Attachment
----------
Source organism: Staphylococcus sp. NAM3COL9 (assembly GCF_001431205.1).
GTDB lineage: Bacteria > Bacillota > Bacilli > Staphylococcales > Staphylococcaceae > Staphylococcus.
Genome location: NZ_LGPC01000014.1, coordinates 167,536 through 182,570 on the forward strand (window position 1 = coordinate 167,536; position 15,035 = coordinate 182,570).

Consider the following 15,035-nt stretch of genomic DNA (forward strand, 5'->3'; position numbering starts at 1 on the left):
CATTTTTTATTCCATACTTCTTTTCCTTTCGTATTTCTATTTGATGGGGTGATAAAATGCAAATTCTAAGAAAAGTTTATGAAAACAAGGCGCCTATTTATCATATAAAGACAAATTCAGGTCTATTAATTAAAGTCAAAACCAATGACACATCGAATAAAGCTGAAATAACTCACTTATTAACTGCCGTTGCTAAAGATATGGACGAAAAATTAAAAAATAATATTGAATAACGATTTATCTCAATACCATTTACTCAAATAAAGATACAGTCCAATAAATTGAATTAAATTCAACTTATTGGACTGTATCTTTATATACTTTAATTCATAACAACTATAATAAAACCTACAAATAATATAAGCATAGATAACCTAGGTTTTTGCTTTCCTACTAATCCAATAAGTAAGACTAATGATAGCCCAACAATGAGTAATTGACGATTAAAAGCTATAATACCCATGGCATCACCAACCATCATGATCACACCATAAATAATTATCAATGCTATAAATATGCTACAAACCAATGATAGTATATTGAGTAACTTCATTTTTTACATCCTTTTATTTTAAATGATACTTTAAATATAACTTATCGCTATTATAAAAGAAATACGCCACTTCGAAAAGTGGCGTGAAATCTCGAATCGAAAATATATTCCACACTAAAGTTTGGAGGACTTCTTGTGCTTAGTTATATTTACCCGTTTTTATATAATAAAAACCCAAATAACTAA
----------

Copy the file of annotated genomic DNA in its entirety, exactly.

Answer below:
Source organism: Staphylococcus sp. NAM3COL9 (assembly GCF_001431205.1).
GTDB lineage: Bacteria > Bacillota > Bacilli > Staphylococcales > Staphylococcaceae > Staphylococcus.
Genome location: NZ_LGPC01000014.1, coordinates 167,536 through 182,570 on the forward strand (window position 1 = coordinate 167,536; position 15,035 = coordinate 182,570).

Consider the following 15,035-nt stretch of genomic DNA (forward strand, 5'->3'; position numbering starts at 1 on the left):
CATTTTTTATTCCATACTTCTTTTCCTTTCGTATTTCTATTTGATGGGGTGATAAAATGCAAATTCTAAGAAAAGTTTATGAAAACAAGGCGCCTATTTATCATATAAAGACAAATTCAGGTCTATTAATTAAAGTCAAAACCAATGACACATCGAATAAAGCTGAAATAACTCACTTATTAACTGCCGTTGCTAAAGATATGGACGAAAAATTAAAAAATAATATTGAATAACGATTTATCTCAATACCATTTACTCAAATAAAGATACAGTCCAATAAATTGAATTAAATTCAACTTATTGGACTGTATCTTTATATACTTTAATTCATAACAACTATAATAAAACCTACAAATAATATAAGCATAGATAACCTAGGTTTTTGCTTTCCTACTAATCCAATAAGTAAGACTAATGATAGCCCAACAATGAGTAATTGACGATTAAAAGCTATAATACCCATGGCATCACCAACCATCATGATCACACCATAAATAATTATCAATGCTATAAATATGCTACAAACCAATGATAGTATATTGAGTAACTTCATTTTTTACATCCTTTTATTTTAAATGATACTTTAAATATAACTTATCGCTATTATAAAAGAAATACGCCACTTCGAAAAGTGGCGTGAAATCTCGAATCGAAAATATATTCCACACTAAAGTTTGGAGGACTTCTTGTGCTTAGTTATATTTACCCGTTTTTATATAATAAAAACCCAAATAACTAA